To this point we have developed formulas describing spacing as a function of eccentricity along each of the four principal meridians. We would like to extend these formulas to describe spacing at an arbitrary point {x, y} in the retina. To do this we make the assumption that within any one quadrant of the retina the iso-spacing contours are ellipses. This is consistent with the idea that spacing changes smoothly with the angle of a ray extending from the visual center. An example is shown in Figure 12. The eccentricities at the intersections of the ellipse with the two enclosing meridians are rx and ry
Figure 12
 
A hypothetical iso-spacing curve in one quadrant, including a point {x, y} and points on the two enclosing meridians.
Figure 12
 
A hypothetical iso-spacing curve in one quadrant, including a point {x, y} and points on the two enclosing meridians.
Under the ellipse assumption, we can write  And because they are on an iso-spacing curve,    
Given numerical values for x and y, we can solve Equations 11 and 12 together to find numerical solutions for rx and ry, and then we can compute    
To avoid solving a system of equations, we have found that the following approximation works well. Let rxy be the radial eccentricity of the point {x, y},  Then we compute     
This approximation is always within 1.7% of the value obtained by Equations 10 through 12. Equation 15 is easily generalized to work for arbitrary retinal quadrants. Since the sign of the horizontal coordinate is arbitrary, we define positive x values to mean the temporal visual field. This corresponds to the right visual field for the right eye, and the left visual field for the left eye.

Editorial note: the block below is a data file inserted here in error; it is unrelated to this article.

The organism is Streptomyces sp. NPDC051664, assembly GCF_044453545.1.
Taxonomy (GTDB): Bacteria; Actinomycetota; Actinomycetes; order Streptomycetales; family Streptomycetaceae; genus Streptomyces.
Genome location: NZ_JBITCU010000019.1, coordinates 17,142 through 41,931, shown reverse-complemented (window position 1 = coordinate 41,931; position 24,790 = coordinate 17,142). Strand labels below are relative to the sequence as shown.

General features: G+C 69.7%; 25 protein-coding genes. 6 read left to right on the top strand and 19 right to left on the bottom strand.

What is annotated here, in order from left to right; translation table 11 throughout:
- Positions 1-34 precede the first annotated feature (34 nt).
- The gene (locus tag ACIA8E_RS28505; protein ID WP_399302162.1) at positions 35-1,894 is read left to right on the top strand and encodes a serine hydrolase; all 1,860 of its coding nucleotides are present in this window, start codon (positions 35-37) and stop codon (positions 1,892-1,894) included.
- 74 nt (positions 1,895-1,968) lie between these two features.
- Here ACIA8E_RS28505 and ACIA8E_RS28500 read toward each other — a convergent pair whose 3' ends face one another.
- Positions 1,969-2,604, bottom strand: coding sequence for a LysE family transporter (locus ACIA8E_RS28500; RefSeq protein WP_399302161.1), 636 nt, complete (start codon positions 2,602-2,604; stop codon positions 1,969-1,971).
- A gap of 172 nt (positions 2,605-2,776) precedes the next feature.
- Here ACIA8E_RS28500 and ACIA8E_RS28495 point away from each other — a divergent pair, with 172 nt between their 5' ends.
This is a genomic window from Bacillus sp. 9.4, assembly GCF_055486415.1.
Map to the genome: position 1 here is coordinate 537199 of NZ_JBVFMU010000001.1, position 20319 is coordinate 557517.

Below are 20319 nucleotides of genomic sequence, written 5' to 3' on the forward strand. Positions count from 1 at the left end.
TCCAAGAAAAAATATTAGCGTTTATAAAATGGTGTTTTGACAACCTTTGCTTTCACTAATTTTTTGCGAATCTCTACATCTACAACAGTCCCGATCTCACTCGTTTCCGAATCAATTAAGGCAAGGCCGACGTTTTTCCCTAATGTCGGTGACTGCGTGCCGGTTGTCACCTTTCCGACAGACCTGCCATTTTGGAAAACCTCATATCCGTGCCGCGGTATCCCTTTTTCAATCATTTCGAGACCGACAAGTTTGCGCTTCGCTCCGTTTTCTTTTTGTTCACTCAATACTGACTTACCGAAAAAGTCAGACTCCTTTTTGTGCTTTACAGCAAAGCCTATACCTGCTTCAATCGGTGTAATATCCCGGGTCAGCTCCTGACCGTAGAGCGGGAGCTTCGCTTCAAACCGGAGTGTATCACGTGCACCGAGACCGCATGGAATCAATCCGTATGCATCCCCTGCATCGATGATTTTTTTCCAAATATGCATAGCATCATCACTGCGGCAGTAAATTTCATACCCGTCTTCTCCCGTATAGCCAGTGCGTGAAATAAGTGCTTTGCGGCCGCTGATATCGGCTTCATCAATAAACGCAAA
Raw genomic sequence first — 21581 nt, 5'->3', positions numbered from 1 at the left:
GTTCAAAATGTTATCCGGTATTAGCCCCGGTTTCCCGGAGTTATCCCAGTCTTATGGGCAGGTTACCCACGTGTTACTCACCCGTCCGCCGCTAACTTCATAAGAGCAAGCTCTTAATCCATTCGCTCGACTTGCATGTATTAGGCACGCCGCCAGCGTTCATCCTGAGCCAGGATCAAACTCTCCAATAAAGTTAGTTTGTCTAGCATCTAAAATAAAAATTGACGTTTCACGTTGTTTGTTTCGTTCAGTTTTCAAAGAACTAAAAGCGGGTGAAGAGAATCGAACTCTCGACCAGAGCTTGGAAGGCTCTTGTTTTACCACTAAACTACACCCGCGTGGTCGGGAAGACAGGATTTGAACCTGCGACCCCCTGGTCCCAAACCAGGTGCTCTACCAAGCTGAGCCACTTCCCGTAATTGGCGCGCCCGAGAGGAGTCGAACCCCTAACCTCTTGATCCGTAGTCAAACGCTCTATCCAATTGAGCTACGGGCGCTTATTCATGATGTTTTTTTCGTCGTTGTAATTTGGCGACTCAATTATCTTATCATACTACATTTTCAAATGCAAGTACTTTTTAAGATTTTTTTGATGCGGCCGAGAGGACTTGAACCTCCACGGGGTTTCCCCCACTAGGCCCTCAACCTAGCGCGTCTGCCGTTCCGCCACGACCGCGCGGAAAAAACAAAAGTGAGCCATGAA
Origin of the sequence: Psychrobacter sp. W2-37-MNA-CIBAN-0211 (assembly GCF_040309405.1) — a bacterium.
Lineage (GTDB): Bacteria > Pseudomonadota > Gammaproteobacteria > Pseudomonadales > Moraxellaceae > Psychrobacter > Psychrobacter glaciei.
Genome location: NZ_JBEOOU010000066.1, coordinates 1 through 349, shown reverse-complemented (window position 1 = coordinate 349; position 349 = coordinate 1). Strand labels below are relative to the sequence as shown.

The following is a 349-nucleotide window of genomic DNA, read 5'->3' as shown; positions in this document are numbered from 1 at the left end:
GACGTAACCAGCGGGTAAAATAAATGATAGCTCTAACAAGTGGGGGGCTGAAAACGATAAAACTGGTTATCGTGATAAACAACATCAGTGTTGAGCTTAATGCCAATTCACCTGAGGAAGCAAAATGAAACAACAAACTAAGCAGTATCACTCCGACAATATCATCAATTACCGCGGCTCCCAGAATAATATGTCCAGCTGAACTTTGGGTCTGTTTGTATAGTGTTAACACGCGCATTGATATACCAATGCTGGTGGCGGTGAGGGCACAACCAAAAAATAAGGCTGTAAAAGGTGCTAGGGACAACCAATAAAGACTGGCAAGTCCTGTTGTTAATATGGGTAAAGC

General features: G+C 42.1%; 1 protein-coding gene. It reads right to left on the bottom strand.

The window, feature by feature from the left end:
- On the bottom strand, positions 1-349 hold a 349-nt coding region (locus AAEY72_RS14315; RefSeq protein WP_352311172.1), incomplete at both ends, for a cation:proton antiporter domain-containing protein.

Extension to arbitrary binocular visual field locations
Equation 15 computes mRGC spacing at locations specified in visual field coordinates in one eye. In psychophysical modeling of natural vision, it is useful to compute spacing at locations specified in the binocular visual field. To do this we compute the spacing at corresponding visual field locations in the two eyes, convert them to densities (Equation 2), compute their mean, and convert back to spacing (Equation A4). After simplifying, we obtain the following result for binocular spacing sB:    
With this function we can compute a plot of the Nyquist frequency over the binocular visual field, as shown in Figure 13. In this calculation we have divided the value by √2, based on the assumption of overlapping lattices of on- and off-center cells. The peak value is 65.4 cycles/deg. Because there is some ambiguity about the best way to combine the densities of the two eyes, in our supplementary materials we also provide functions that compute the maximum density, or the total density of the two eyes. 
Figure 13
 
Nyquist frequency over the binocular visual field based on the density formula and assuming separate and equal on- and off-center populations.